Dear Ijeawele,

This book was written as a letter to friend who just recently had a baby girl. The friend wanted advice on how to raise a feminist. The author, (Chimamanda Ngozi Adichie) offers 15 suggestions on how to raise a strong feminist.

The first suggestion given is to be a full person. This means to not define yourself solely by motherhood. Know that you being a mother and going through everything that comes with motherhood is a part of your life, but it is not your whole life. Show your child that you have more to define yourself by and your child will look up to you for that. Just because you are a mother does not mean you have to quit your job and stay at home raising the child. Of course this is fine if you choose to and have the means to, but the important part is that you have the choice.

Second suggestion is to do it together. The father has just as much responsibility as the mother. A lot of the times a mother is help to more responsibility due to her “motherly instincts”. Dad’s should have equal responsibility as mothers.

The next one goes along the same lines as the one above. It is to teach her that the idea of “gender roles” is absolute nonsense. Moms and dads are not stuck to specific tasks (except breastfeeding). A mom should not have to do certain things like clean and cook just because they are the woman of the house.

Suggestion four is about being aware of what is called “Feminism Lite”. This is about the idea of conditional female equality. You cannot decide that sometimes you want to be a feminist and sometimes you don’t. It is either all in or not at all. To be a true feminist is to always strive for equality, even if it means missing out on the “benefits” of being treated less than.

Suggestion number five speaks on teaching her to love books and how to read. If she sees her mom reading, it will make her want to copy and want to read. There is so much knowledge one can learn from just picking up a book and reading it.

Number six is about teaching her to question language. There are certain words attached to women that go along with stereotypes of a helpless woman. Words like “princess” and “dainty”. Instead, women should associate with strong words like “confident” and “smart”

The next one suggests never speaking of marriage as an achievement. “We condition girls to aspire to marriage and we do not conditions boys to aspire to marriage, and so there is already a terrible imbalance at the start” (30). As little girls, we are given baby dolls to take care of and fake kitchens to clean. We are taught to play house and take care of the children while the husband is away at work. So many people look at being married as completing a milestone in their lives; as if it is a requirement at some age.

The eighth suggestion is about learning to reject likability. You cannot change how other people perceive or feel about you. The only thing you can do is be yourself and be a kind, brave, and honest person. If someone does not like you, it is not your job to change how they feel.

The ninth suggestion is about helping her achieve a sense of identity. Introduce your child to their culture. Show them how beautiful and unique their background and family history is. Show them the cultures values and traditions. My family is Russian Orthodox and every Russian New Year sine I can even remember, we would take a shot of vodka and eat a clove of garlic to cleanse for the new year. This will be a tradition I will pass down to my family one day.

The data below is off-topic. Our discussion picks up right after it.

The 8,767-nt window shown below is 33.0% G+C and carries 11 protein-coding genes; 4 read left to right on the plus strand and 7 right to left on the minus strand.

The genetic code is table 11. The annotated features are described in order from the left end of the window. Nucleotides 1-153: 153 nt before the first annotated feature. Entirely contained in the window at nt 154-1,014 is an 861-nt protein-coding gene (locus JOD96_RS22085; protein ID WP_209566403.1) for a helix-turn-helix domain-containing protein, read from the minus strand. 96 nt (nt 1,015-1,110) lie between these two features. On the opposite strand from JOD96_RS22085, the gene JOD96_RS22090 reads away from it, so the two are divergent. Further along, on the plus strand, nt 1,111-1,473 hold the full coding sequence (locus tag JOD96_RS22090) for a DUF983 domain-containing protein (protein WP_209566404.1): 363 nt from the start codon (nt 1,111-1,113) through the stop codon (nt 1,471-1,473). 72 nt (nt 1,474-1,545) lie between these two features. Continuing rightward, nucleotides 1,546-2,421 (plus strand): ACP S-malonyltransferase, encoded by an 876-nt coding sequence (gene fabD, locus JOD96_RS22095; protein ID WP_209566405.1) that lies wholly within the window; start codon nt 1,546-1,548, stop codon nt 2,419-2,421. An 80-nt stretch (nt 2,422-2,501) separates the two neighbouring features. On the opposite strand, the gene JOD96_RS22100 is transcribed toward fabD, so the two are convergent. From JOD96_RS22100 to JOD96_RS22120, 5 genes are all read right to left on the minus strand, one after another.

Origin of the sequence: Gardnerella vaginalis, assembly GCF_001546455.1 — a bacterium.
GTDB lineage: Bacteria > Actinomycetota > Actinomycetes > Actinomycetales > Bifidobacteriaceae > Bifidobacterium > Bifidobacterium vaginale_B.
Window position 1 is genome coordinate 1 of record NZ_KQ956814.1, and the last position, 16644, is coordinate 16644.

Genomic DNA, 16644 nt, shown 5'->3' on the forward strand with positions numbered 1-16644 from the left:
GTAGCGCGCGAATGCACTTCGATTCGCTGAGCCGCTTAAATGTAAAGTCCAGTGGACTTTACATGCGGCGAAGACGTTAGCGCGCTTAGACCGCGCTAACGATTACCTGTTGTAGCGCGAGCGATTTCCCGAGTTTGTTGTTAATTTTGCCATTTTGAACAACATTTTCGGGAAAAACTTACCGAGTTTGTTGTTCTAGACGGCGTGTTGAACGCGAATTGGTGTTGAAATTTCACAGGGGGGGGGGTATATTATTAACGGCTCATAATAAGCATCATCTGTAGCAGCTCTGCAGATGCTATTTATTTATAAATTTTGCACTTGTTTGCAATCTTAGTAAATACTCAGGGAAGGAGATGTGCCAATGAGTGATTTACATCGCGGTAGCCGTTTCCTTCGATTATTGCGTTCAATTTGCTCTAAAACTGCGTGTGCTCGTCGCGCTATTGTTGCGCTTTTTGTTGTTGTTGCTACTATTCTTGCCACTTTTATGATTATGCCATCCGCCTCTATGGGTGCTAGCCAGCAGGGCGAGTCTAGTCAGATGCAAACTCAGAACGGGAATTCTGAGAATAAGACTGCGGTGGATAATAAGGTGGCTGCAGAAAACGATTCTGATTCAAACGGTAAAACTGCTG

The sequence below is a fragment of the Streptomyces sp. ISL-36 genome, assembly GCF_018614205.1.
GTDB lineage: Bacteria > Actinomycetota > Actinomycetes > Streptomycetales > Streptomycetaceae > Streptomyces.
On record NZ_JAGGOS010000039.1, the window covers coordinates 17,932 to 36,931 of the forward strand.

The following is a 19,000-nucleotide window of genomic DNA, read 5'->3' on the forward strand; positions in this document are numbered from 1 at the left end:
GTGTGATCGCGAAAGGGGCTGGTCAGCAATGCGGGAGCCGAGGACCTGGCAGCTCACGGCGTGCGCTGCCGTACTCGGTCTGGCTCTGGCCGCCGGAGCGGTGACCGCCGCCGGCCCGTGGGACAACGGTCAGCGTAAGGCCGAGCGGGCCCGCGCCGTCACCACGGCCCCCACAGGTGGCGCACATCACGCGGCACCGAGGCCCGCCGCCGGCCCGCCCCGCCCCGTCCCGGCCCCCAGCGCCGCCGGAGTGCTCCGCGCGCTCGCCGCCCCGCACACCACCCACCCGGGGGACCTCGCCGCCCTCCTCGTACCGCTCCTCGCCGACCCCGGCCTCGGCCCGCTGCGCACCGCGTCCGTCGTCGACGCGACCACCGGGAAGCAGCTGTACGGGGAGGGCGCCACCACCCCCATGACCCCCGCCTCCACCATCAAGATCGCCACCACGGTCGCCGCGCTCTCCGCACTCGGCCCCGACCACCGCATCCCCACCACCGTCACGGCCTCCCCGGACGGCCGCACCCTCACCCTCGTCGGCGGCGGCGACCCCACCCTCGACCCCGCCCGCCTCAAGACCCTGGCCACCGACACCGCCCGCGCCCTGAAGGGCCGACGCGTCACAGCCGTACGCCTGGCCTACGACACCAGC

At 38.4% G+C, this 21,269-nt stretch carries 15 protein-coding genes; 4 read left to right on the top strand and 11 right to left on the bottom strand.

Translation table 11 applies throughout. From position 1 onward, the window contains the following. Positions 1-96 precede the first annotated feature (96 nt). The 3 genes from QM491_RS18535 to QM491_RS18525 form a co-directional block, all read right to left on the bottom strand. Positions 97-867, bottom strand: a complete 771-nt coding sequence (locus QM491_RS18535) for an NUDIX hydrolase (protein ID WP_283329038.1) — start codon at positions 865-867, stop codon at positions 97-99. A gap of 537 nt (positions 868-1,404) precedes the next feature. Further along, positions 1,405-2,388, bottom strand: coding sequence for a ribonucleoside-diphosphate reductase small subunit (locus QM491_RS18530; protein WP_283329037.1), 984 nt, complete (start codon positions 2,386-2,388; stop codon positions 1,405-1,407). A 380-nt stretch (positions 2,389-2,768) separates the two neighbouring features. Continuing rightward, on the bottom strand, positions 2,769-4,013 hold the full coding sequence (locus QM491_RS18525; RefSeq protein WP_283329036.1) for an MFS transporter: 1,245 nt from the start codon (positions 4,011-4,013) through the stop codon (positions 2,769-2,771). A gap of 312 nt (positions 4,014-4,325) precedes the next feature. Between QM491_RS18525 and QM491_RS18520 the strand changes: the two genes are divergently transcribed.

Number ten is be deliberate about how you engage with her and her appearance. Expose her to everything you can and let her decide what she does or does not like Be open and accepting of trends and phases she wants to go through. Let her know that she is beautiful and unique.

The eleventh suggestion is to teach her to question our culture’s selective use of biology as “reasons” for social norms. “We often use biology to explain the privileges that men have, the most common reason being men’s physical superiority” (49). However, in our society today, there is no reason why a man being physically superior to a woman means anything other than that they the bigger one.

Number twelve is about talking to her about sex early on. Be one from the beginning and let her know that she can come to you about anything. I am so lucky that I have such an amazing mom; she has always encouraged me to come to her with any questions and I know I can be honest and straightforward with her. I think the reason our relationship is so open is that she never made me feel ashamed for anything I said, no matter what it was.

For number thirteen, the suggestion is to be on board when romance happens. This goes back to having an open and strong relationship between the mother and daughter. I felt very comfortable talking to my mom when I got my first boyfriend. She was there to answer any question I had when I was learning all this new stuff out.

The second to last suggestion is about teaching her about oppression, and to be careful not to turn the oppressed into saints. I love this one and specifically when she said “people who are unkind and dishonest are still human, and still deserve dignity” (59). It is really hard to have respect for someone who has done bad things. It is important to realize though that just because someone has done something wrong does not mean they are destined for a life of tragedy and hurt.

The last suggestion involves teaching her about difference. Especially in high school, it is so easy to just want to fit in and get through it without being judged too much. I remember in high school hating the way I dressed but being too scared to wear what I actually wanted in fear that I would be made fun of. It is so interesting when you grow out of that and think about all the outfits you missed out on wearing because you were too afraid of how someone would look at you.

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